If you want to make better pictures while traveling– here is some advice I would give you:
I. Why do you want to travel, and why do you want to make pictures while traveling?
First of all– ask yourself — why you are traveling, and why you are taking pictures while you’re traveling.
- Are you traveling to escape the monotony of your everyday life — and you want to find excitement and novelty in your travels?
- Are you searching for ‘enlightenment’ during your travels– to find more meaning and purpose in your life? Are you trying to ‘find yourself’ through your travels?
- Are you traveling in order to make more interesting, ‘exotic’ pictures of a foreign place?
Going onto photography:
- Do you want to take pictures while traveling– because you think foreign places will inspire you to shoot more, and be more ‘interesting’ and ‘exciting’ than scenes back home?
- What kind of pictures do you aspire to make when shooting abroad or while traveling? Do you wanna make pretty pictures like Steve McCurry/National Geographic– that your friends back home will like? Or are you trying to make more … ‘unique’ art?
- Do you think you will make better pictures abroad, than when back home?
There are no ‘right’ or ‘wrong’ answers here — just ask yourself these questions, to better understand why you want to travel, and why you want to make pictures while traveling.
II. Practical advice
Some practical tips when shooting travel pictures:
- Make sure to shoot pictures of yourself (selfies), your loved ones, and whoever you are traveling with. Traveling with family IS A BLESSING! Your pictures of your loved ones while traveling will probably be more meaningful and interesting than pictures you take of strangers.
- Be realistic– you’re NOT going to get your Pulitzer-Prize winning, National-Geographic cover picture while you are traveling. Shoot a lot– but don’t have any unrealistic expectations through your travel pictures.
- The best pictures to take are probably near your hotel, near your airbnb, or in the back-alleys, where there are fewer tourists. The busy, touristy, downtown areas rarely render good pictures. My best pictures when traveling have been in quiet residential areas, or alley-ways ‘off the beaten path.’ To add more serendipity to your pictures, DON’T use Google Maps, GPS, or your smartphone to get around. Rather, follow your own nose.
- Don’t use TripAdvisor. To get recommendations where to eat, and what to see– ask your host what they like to do… or what locals like to do. Knowing where NOT to go while traveling is more important than knowing where to go. In other words, AVOID TOURIST TRAPS! Almost all places on TripAdvisor suck. The really interesting places to visit (coffee shops, parks, restaurants, bars) that locals visit… will not be online on trip review websites. So if I stay at a hotel or airbnb and I’m talking to the host or the staff, I like to ask them: “Where do you like to hang out after work, or on weekends?” Then I write down their recommendations.
- Look up: Some of the best pictures when traveling are when you look up. Don’t just get stuck looking at street-level.
- Shoot a foreign place — imagining like it is your own hometown. This will help you make more ‘authentic’ travel pictures.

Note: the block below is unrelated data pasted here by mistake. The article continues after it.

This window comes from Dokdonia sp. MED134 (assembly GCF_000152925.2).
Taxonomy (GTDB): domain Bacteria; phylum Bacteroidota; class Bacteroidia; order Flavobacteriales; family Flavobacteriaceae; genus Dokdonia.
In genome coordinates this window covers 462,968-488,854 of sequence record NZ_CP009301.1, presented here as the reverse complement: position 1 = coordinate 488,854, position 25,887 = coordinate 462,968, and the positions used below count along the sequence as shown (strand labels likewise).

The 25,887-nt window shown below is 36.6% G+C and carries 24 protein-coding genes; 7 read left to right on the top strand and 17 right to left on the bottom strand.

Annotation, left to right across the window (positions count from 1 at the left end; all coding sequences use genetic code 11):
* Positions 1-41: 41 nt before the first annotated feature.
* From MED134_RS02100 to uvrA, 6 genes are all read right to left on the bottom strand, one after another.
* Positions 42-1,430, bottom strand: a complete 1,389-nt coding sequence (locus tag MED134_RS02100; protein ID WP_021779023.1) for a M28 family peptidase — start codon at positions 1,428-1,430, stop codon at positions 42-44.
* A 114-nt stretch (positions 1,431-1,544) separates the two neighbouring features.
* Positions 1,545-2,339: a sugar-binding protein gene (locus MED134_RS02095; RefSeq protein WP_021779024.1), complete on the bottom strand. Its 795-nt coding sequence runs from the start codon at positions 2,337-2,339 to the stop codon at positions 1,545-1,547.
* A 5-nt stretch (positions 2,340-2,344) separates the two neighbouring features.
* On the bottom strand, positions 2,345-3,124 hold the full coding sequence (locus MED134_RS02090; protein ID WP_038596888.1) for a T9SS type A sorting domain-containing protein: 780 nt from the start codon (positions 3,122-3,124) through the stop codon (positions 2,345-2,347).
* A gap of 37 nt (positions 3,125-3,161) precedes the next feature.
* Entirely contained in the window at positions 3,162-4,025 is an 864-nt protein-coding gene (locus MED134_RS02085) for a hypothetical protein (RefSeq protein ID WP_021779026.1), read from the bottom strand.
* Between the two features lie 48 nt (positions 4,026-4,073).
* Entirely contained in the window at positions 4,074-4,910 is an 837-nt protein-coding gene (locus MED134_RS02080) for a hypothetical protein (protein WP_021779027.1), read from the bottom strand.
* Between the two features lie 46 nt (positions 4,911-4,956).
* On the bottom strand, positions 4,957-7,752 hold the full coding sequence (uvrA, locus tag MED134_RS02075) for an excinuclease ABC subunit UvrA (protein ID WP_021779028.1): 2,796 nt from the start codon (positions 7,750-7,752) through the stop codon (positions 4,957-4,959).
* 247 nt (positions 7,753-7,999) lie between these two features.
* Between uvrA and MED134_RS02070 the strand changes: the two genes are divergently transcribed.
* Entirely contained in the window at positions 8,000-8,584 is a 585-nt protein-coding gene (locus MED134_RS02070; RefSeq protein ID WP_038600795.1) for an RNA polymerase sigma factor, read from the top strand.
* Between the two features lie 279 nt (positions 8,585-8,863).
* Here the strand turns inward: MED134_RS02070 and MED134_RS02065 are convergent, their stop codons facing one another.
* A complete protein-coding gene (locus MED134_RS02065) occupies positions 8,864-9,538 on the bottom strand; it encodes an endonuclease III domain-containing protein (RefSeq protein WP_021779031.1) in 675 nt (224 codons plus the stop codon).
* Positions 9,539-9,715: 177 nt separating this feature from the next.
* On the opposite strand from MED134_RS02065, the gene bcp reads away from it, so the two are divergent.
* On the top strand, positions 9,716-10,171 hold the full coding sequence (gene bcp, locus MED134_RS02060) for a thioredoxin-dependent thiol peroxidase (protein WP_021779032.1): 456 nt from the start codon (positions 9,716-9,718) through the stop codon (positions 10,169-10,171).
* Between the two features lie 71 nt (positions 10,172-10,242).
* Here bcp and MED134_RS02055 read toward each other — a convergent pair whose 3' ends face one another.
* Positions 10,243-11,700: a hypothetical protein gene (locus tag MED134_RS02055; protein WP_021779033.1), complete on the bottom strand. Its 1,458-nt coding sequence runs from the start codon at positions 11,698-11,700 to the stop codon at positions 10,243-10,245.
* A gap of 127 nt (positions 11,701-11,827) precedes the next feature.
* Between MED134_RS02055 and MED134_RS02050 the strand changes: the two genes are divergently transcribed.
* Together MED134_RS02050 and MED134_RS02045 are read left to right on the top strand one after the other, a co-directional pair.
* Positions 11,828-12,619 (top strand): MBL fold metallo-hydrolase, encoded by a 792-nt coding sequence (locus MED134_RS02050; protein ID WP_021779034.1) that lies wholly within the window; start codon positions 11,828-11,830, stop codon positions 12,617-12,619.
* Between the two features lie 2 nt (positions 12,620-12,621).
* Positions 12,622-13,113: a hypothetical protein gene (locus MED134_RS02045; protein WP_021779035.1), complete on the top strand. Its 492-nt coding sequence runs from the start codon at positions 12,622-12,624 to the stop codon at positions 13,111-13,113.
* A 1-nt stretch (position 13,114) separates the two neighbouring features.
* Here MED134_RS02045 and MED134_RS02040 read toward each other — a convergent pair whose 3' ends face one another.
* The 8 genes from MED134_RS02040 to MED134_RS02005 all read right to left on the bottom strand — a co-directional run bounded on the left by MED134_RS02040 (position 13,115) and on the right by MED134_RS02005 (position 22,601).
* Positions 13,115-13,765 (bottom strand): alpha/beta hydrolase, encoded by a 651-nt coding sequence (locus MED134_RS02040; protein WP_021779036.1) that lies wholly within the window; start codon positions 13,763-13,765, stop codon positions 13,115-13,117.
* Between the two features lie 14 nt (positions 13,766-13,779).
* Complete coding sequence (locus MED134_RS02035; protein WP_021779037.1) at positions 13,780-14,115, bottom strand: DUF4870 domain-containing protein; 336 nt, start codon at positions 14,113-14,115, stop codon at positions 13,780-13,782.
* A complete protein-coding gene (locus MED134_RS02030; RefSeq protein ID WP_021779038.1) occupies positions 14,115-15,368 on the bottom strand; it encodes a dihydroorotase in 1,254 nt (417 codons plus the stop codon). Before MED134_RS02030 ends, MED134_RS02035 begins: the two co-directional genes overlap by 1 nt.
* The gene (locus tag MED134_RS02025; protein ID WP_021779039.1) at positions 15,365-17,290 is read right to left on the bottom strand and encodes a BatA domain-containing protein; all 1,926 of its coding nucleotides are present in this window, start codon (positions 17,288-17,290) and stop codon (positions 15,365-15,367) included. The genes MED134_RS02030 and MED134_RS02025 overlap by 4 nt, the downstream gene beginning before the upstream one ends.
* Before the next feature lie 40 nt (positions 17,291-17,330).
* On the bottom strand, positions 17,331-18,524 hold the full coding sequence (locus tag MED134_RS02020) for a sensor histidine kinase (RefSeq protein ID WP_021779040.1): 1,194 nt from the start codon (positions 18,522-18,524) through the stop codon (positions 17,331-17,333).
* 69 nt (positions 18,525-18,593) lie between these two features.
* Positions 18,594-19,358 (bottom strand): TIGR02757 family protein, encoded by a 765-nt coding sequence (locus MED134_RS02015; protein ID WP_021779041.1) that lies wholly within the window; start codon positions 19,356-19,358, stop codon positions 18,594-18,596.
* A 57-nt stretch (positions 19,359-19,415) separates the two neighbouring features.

- Don’t take pictures of stuff you have already seen. Honestly, will your Eiffel Tower picture really be that much better than pictures you’ve seen online already? Sure — of course, shoot it — but don’t have unrealistic expectations thinking that photographing a touristy landmark will render you a very good or unique picture.
- Don’t try to take snapshots– try to MAKE ART! Make what you consider a beautiful picture — not just a ‘pretty’ picture that your mom would like.
- Make pictures inside restaurants, grocery stores, or other places you wouldn’t expect to make good pictures. Street Photography can be shot anywhere, and everywhere. Shoot at the beach, at the park, or in the subway.
- Have fun and don’t put so much pressure on yourself. If you can even make 1 meaningful picture during your travels, you’ve done a good job. Be present with your family — don’t make picture-taking be your primary occupation or focus. If you’re traveling solo — I encourage you to travel with a laptop, and MAKE STUFF while you’re traveling– whether blog posts, poems, processing and uploading your pictures, or any other creative project you have. Be an active CREATOR while you’re traveling, not just a consumer.
As a photographer, I’ve honestly made my most meaningful images of my loved ones– personal pictures of Cindy. I can do that anywhere.
Of course, traveling has helped re-spark creative juices, and inspiration within me. But ultimately, I’ve realized even with travel– eventually everything becomes normalized, and the ‘same.’
Ultimately what I learned from traveling and photography is this: All of humanity is much more similar than dissimilar. We all love to laugh, sing, drink (alcohol and coffee), share meaningful experiences with loved ones, eat good food, and to make art.
Don’t be like me– seeking escapism through travel. You will not discover ‘who you are’ as an artist or human being through your travels. Traveling will help you meet interesting people, give you the chance to reflect on life, as well as help you travel/live lightly.
Traveling has helped me become less materialistic (I can’t travel with that much stuff), and has helped me realize– I can live a fulfilling life via making art, and by living simply.
I still do think that traveling is one of the best ways to spend your money– in terms of gaining rich experiences, and learning. Traveling is one of the best ‘bang for the buck’ experiences for your money. Much better than buying new equipment, new gear, new cars, or a newer or bigger home.
If you want to travel more, shoot more, and re-inspire yourself, INVEST IN ERIC KIM EXPERIENCE >
NEVER STOP EXPLORING,
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